US Africa Command Sends Marines to Romania

Last week, the US Department of Defense announced that it would be sending an additional one hundred and seventy-five Marines to Romania. The US Marine Corps already maintains a rotational task force with some three hundred personnel in that country at Mihail Kogalniceanu Air Base, as part of existing regional security cooperation efforts.

A KC-130T Hercules carrying Marines and sailors with Special-Purpose Marine Air-Ground Task Force Africa 13 takes off from NAS Sigonella on route to a security cooperation engagement in Burundi on February 16, 2013.

A KC-130T Hercules carrying Marines and sailors with Special-Purpose Marine Air-Ground Task Force Africa 13 takes off from NAS Sigonella on route to a security cooperation engagement in Burundi on February 16, 2013.

What is particularly interesting about this deployment is that the Marines from Camp Lejeune, North Carolina will be assigned to Special Purpose Marine Air Ground Task Force – Crisis Response (SPMAGTF-CR) rather than Special Purpose Marine Air Ground Task Force – Black Sea Rotational Force (SPMAGTF-BSRF). This is likely because the decision had recently been made to increase the overall size of SPMAGTF-CR, headquartered at Moron Air Base in Spain, and the only approval required was to forward deploy the personnel to Romania. The personnel will be collocated with SPMAGTF-BSRF, but will remain under the control of SPMAGTF-CR, which is assigned to US Africa Command (AFRICOM).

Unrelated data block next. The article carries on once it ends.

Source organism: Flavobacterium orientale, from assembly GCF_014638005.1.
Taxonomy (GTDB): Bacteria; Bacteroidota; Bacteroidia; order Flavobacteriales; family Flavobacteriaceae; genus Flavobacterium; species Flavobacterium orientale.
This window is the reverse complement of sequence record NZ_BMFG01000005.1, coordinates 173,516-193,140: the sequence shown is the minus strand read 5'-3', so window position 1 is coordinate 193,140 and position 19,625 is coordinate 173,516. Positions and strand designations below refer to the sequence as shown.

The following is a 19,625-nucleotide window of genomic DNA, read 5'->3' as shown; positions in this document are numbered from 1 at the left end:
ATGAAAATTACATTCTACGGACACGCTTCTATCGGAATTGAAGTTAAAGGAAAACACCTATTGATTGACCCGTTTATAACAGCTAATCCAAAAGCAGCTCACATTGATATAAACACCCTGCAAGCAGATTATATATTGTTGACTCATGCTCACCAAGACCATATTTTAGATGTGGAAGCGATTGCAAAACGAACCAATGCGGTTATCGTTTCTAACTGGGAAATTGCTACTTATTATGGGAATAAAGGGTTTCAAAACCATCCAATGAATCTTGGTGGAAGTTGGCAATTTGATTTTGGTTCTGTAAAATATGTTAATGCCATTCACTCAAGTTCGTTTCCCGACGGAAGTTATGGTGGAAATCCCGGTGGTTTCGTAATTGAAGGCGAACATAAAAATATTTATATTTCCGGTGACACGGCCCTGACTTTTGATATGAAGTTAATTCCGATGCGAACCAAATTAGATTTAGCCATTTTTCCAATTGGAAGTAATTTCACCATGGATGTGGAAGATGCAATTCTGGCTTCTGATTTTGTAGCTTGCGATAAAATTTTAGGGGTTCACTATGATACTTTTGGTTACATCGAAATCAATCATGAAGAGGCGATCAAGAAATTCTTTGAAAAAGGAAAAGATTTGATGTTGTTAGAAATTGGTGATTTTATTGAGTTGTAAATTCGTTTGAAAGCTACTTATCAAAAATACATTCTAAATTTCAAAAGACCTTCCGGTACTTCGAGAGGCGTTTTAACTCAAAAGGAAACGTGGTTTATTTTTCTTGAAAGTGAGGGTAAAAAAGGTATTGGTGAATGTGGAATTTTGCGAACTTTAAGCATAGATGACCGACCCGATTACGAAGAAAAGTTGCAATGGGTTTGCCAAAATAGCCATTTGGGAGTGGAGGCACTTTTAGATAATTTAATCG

SPMAGTF-CR is part of a DoD-wide response to the attack on the US consulate in Benghazi, Libya in 2012. DoD established a number of crisis response task forces around the world as a result. The Marines in Spain are assigned to AFRICOM, but according to DoD they can be tasked to respond to any crisis. The deployment of the Marines to Romania shows off their capabilities and officials say that it is specifically to allow the task force “greater flexibility.”

Officially, the deployment is not related to the ongoing crisis in Ukraine, where a popular protest movement ousted the regime of President Viktor Yanukovych earlier this year. Russia responded to this change by supporting a secessionist referendum in Ukraine’s Crimea region and subsequently voting to annex the province. Crimea had been made part of the Ukrainian Soviet Social Republic in 1954, at which time the country was a part of the Union of Soviet Socialist Republics. The province has a sizeable ethnic Russian population, in addition to ethnic Ukrainians, Crimean Tatars, and others. Ukraine and Russia have now traded veiled threats and the US and other NATO members have reinforced allies on Ukraine’s borders to ease fears of further Russian interventions. The US has also recognized the new interim Ukrainian government and said that the Crimea referendum and annexation are illegal.

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